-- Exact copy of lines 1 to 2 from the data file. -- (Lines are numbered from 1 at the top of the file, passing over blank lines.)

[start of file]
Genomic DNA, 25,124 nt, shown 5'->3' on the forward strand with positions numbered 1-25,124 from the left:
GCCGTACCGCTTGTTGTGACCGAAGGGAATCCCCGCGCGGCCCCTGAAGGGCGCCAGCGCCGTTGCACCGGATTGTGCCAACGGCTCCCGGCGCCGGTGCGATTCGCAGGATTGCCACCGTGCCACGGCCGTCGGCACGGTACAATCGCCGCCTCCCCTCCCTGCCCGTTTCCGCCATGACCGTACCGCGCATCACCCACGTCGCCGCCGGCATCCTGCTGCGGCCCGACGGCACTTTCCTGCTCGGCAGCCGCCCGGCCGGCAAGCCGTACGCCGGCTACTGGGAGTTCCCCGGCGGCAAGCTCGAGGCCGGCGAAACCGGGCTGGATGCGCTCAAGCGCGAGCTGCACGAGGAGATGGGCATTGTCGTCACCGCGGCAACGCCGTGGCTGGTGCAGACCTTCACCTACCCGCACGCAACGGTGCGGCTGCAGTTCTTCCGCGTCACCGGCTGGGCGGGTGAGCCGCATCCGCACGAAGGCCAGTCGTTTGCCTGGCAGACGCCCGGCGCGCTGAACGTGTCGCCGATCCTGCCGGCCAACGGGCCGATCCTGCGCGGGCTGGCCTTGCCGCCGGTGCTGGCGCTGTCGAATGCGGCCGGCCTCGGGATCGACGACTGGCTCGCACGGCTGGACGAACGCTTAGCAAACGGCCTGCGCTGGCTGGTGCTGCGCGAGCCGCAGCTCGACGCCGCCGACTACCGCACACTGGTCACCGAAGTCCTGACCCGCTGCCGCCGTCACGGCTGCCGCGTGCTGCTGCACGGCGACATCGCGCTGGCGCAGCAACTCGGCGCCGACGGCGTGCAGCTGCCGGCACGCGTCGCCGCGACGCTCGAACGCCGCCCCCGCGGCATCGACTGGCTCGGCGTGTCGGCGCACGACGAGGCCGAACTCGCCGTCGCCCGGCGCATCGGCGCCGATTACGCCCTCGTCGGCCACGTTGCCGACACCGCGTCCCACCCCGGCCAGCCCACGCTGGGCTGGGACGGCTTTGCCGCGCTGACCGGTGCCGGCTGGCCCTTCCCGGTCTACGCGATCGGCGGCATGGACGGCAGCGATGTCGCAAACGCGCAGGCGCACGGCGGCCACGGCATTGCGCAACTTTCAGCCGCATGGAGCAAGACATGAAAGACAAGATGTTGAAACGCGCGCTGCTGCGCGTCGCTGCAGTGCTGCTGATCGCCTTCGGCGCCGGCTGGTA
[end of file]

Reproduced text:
Genomic DNA, 25,124 nt, shown 5'->3' on the forward strand with positions numbered 1-25,124 from the left:
GCCGTACCGCTTGTTGTGACCGAAGGGAATCCCCGCGCGGCCCCTGAAGGGCGCCAGCGCCGTTGCACCGGATTGTGCCAACGGCTCCCGGCGCCGGTGCGATTCGCAGGATTGCCACCGTGCCACGGCCGTCGGCACGGTACAATCGCCGCCTCCCCTCCCTGCCCGTTTCCGCCATGACCGTACCGCGCATCACCCACGTCGCCGCCGGCATCCTGCTGCGGCCCGACGGCACTTTCCTGCTCGGCAGCCGCCCGGCCGGCAAGCCGTACGCCGGCTACTGGGAGTTCCCCGGCGGCAAGCTCGAGGCCGGCGAAACCGGGCTGGATGCGCTCAAGCGCGAGCTGCACGAGGAGATGGGCATTGTCGTCACCGCGGCAACGCCGTGGCTGGTGCAGACCTTCACCTACCCGCACGCAACGGTGCGGCTGCAGTTCTTCCGCGTCACCGGCTGGGCGGGTGAGCCGCATCCGCACGAAGGCCAGTCGTTTGCCTGGCAGACGCCCGGCGCGCTGAACGTGTCGCCGATCCTGCCGGCCAACGGGCCGATCCTGCGCGGGCTGGCCTTGCCGCCGGTGCTGGCGCTGTCGAATGCGGCCGGCCTCGGGATCGACGACTGGCTCGCACGGCTGGACGAACGCTTAGCAAACGGCCTGCGCTGGCTGGTGCTGCGCGAGCCGCAGCTCGACGCCGCCGACTACCGCACACTGGTCACCGAAGTCCTGACCCGCTGCCGCCGTCACGGCTGCCGCGTGCTGCTGCACGGCGACATCGCGCTGGCGCAGCAACTCGGCGCCGACGGCGTGCAGCTGCCGGCACGCGTCGCCGCGACGCTCGAACGCCGCCCCCGCGGCATCGACTGGCTCGGCGTGTCGGCGCACGACGAGGCCGAACTCGCCGTCGCCCGGCGCATCGGCGCCGATTACGCCCTCGTCGGCCACGTTGCCGACACCGCGTCCCACCCCGGCCAGCCCACGCTGGGCTGGGACGGCTTTGCCGCGCTGACCGGTGCCGGCTGGCCCTTCCCGGTCTACGCGATCGGCGGCATGGACGGCAGCGATGTCGCAAACGCGCAGGCGCACGGCGGCCACGGCATTGCGCAACTTTCAGCCGCATGGAGCAAGACATGAAAGACAAGATGTTGAAACGCGCGCTGCTGCGCGTCGCTGCAGTGCTGCTGATCGCCTTCGGCGCCGGCTGGTA